The good word for fans is that the "new" Rosanne Cash sounds pretty much like the old Rosanne Cash. Her distinctive mahogany voice is still sonorous and intimate, and her tunes continue to provide glimpses into a dense, mournful interior landscape. Cash's husband, guitarist John Leventhal, provides rich backdrops for her lyrics, and together they've created as baroque and hypermelodic a release as any from her early L.A.-meets-Nashville heyday. Even for the faithful, though, Cash may rank as a guilty pleasure, a soft-pop chanteuse with a penchant for gooey confessions and lavish studio production. Yet she also combines a knack for composing catchy hooks with an emotional directness that is as flattering to the listener as it is disarming.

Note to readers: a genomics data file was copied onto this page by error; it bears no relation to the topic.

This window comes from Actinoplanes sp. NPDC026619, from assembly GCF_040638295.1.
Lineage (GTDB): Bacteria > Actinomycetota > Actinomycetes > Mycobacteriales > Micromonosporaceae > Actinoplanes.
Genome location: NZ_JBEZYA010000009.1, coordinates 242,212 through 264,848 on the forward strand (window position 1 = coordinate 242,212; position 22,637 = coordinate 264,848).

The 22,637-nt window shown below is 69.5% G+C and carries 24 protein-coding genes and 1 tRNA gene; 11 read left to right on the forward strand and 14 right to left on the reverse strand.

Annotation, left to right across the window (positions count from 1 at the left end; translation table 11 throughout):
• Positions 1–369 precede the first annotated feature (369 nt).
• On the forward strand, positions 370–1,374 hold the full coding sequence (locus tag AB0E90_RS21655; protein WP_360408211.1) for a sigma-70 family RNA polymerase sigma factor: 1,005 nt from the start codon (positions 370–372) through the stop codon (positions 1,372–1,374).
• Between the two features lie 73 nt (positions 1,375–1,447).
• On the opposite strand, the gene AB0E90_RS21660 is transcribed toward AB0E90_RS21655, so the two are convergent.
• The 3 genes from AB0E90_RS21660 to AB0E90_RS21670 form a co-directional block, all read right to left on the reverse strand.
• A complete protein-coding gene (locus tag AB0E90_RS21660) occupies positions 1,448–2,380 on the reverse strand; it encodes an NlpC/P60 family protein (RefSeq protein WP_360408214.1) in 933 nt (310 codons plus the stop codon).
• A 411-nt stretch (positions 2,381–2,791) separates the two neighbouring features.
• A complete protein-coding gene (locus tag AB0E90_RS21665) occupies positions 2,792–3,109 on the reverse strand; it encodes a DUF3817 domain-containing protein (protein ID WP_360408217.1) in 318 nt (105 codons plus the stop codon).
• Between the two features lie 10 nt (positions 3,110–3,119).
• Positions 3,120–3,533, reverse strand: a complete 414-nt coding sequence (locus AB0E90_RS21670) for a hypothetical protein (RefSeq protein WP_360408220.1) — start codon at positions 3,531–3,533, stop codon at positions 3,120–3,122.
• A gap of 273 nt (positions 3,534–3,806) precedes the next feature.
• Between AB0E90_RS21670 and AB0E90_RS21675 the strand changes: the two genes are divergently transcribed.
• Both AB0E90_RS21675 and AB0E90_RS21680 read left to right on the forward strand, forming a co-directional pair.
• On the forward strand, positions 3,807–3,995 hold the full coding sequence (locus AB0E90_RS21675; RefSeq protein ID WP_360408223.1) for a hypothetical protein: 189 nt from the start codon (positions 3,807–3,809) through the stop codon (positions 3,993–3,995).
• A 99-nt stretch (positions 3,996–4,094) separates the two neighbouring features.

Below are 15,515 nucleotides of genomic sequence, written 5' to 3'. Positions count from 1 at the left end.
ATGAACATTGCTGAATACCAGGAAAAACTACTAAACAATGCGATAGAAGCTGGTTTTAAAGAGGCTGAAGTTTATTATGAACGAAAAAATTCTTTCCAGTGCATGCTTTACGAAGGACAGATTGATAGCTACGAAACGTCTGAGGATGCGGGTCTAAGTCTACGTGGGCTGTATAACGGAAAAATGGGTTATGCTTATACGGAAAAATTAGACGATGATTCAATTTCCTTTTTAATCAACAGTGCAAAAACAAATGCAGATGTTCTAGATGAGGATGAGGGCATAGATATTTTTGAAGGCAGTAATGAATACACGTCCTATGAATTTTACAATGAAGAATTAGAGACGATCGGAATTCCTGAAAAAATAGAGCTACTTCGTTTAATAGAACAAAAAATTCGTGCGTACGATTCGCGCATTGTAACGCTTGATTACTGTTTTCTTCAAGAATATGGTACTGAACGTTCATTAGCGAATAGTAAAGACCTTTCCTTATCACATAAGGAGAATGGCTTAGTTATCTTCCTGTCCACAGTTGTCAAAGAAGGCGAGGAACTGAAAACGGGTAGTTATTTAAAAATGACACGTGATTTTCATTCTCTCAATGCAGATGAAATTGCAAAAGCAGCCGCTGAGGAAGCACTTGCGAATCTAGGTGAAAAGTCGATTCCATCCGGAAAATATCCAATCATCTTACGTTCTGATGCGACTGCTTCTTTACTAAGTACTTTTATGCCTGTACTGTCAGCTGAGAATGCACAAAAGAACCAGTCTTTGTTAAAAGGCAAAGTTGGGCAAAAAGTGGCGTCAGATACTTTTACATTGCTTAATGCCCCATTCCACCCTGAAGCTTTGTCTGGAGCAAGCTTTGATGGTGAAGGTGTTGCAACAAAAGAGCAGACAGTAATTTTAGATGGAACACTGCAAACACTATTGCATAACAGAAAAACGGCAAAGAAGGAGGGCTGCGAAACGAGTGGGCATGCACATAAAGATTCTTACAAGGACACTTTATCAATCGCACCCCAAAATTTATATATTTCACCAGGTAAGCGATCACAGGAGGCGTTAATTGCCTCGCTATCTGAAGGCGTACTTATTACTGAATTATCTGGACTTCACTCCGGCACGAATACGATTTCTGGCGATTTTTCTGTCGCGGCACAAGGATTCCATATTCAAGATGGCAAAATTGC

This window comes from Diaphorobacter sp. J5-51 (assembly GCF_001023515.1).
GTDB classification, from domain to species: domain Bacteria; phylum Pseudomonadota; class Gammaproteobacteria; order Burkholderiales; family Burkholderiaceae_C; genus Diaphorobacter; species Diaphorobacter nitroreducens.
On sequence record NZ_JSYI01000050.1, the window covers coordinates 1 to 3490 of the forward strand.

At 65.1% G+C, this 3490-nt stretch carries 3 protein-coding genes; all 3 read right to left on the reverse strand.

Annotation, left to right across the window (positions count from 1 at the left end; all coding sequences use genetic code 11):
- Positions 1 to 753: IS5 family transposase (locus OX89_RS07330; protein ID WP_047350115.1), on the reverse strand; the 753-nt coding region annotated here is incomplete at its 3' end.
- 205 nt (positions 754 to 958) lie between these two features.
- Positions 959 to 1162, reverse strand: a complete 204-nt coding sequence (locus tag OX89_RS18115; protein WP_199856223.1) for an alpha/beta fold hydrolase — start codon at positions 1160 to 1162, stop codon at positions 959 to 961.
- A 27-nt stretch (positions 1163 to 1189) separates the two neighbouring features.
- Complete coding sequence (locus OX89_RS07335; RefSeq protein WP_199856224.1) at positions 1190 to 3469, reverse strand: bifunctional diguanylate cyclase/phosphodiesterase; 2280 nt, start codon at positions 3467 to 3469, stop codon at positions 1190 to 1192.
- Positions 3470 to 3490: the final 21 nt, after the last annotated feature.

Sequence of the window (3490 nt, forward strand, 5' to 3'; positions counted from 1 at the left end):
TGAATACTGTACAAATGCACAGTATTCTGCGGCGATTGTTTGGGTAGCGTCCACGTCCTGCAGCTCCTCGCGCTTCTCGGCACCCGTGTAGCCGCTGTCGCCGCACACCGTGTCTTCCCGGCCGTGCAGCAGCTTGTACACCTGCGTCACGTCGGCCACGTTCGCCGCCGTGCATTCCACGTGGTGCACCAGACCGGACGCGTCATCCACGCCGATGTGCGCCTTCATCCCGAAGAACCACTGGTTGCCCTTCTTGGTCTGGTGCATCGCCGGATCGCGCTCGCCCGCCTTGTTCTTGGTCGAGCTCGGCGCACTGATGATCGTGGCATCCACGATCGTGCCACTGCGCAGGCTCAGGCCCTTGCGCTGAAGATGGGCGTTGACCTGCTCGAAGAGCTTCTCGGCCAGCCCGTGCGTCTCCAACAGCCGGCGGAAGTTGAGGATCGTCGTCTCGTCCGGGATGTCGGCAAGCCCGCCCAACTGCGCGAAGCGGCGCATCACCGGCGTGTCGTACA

As autobiography, Rules of Travel is inscrutable and allusive, Cash having learned the hard way, years ago, the pitfalls of wearing your heart on your sleeve while standing under the public spotlight. The songs seem sung in a private, foreign language -- inviting, pleasant to the ear, but only slowly revealing their hidden meanings. One exception is "September When It Comes," a duet with her ailing father, country legend Johnny Cash, in which she sings of lengthening shadows and he of closing his eyes and crossing into new lands -- a surprisingly direct reference to his struggle with the degenerative Shy-Drager Syndrome. Yet while Cash mourns in advance the loss of her dad, many will cheer her return to the music business with this life-affirming album.